For example, I’ve been collecting information on language development and word formation, pronunciation drift and grammar evolution, cultural linguistic adjustments and political manipulations of discourse for many years. I’m about ready to write that novel… So far, I have written a micro short story that was produced into a radio play by 600 Second Saga: “Word Magic”.
And just as I’ve decided that it was time to pen that novel, another short story came out! This one incorporated language learning, artificial intelligence, and multiple personality disorder…of an onboard computer navigation system. Yep, it took me by surprise, but it turned out to be a good story…novella. I hope to release it in some form soon.
I’ve started on my word magic novel again…but got stuck in another novel. This one is about sacrifice and changing history. What would one give up to NOT have a disabling medical condition? This story is something strange and spooky, and it smells like dead leaves, and feels a little like “Something Wicked This Way Comes.” Subconsciousness works in mysterious ways. If you are interested in checking out the way this story “looks” in my head, visit its Pinterest page. Creepy, right? Excellent…
This brings me back to “Harvest” and “God of Small Affairs”–my two novels that came out as bookends to 2019 summer. “Harvest” is hard science fiction. “Hard” doesn’t mean it is hard to read or understand, just that it has a lot of fun (and accurate) science in addition to a great story. It’s a story of first contact with an alien civilization. I wanted to know what it would really be like if we came across another intelligence? I think I’ve learned a lot… And in a strange twist of serendipity, I just finished “Brief Answers to the Big Questions” by Stephen Hawking. A big portion of that book explores the same scientific and ethical ideas on which I built the story of “Harvest”! It’s nice to have validation from such an esteemed source!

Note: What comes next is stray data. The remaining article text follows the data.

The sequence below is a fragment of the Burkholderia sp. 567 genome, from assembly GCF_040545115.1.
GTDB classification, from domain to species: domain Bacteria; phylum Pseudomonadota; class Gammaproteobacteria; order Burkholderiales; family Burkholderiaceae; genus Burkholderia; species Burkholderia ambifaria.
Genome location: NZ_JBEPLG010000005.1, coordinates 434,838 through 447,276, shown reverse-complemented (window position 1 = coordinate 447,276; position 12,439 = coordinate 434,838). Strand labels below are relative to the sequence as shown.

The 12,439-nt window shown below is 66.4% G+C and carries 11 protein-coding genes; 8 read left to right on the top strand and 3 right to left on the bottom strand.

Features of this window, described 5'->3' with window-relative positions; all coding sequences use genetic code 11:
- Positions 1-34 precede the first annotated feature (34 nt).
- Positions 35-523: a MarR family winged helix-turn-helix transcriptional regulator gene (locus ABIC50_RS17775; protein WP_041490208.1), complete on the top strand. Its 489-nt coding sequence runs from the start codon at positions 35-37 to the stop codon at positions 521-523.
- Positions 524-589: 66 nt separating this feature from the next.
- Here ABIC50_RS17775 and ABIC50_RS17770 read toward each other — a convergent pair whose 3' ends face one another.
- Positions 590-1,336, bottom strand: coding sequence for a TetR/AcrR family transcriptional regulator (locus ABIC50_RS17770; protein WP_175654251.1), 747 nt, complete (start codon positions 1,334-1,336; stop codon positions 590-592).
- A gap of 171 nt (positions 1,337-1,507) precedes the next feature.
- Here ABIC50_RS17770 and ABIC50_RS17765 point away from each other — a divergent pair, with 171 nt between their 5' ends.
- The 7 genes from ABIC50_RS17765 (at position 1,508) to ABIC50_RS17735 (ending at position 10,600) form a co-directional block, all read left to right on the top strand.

The other story, “God of Small Affairs”, feels like a mirror image to “Harvest.” It’s a magical realism narrative–the story takes place in the here and now and deals with the world that we are all very familiar with…except that in this world, gods live among their people. One could simply walk up to a god and ask him or her questions, petition for a favor, or simply talk. What would that kind of world be like? What would those gods be like? Would the people they serve be strangely unable to grow up and take responsibility for making important decisions in their lives? Both stories deal with the rise of man on our planet, both focus on normal individuals pushed into difficult circumstances, and yet… It was very interesting to write these novels back to back. I wonder what it would feel like to read them this way as well? Somehow, these two stories feel stronger together. But after I’m done with writing them, it is up to the readers to discover them and love them. If I’m the mother of stories, the readers are their other parent, the one that nourishes them and gives them a future.
So happy reading! And thank you for reading!
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You’ve read to the end! Thank you! Here’s a link to a free short story.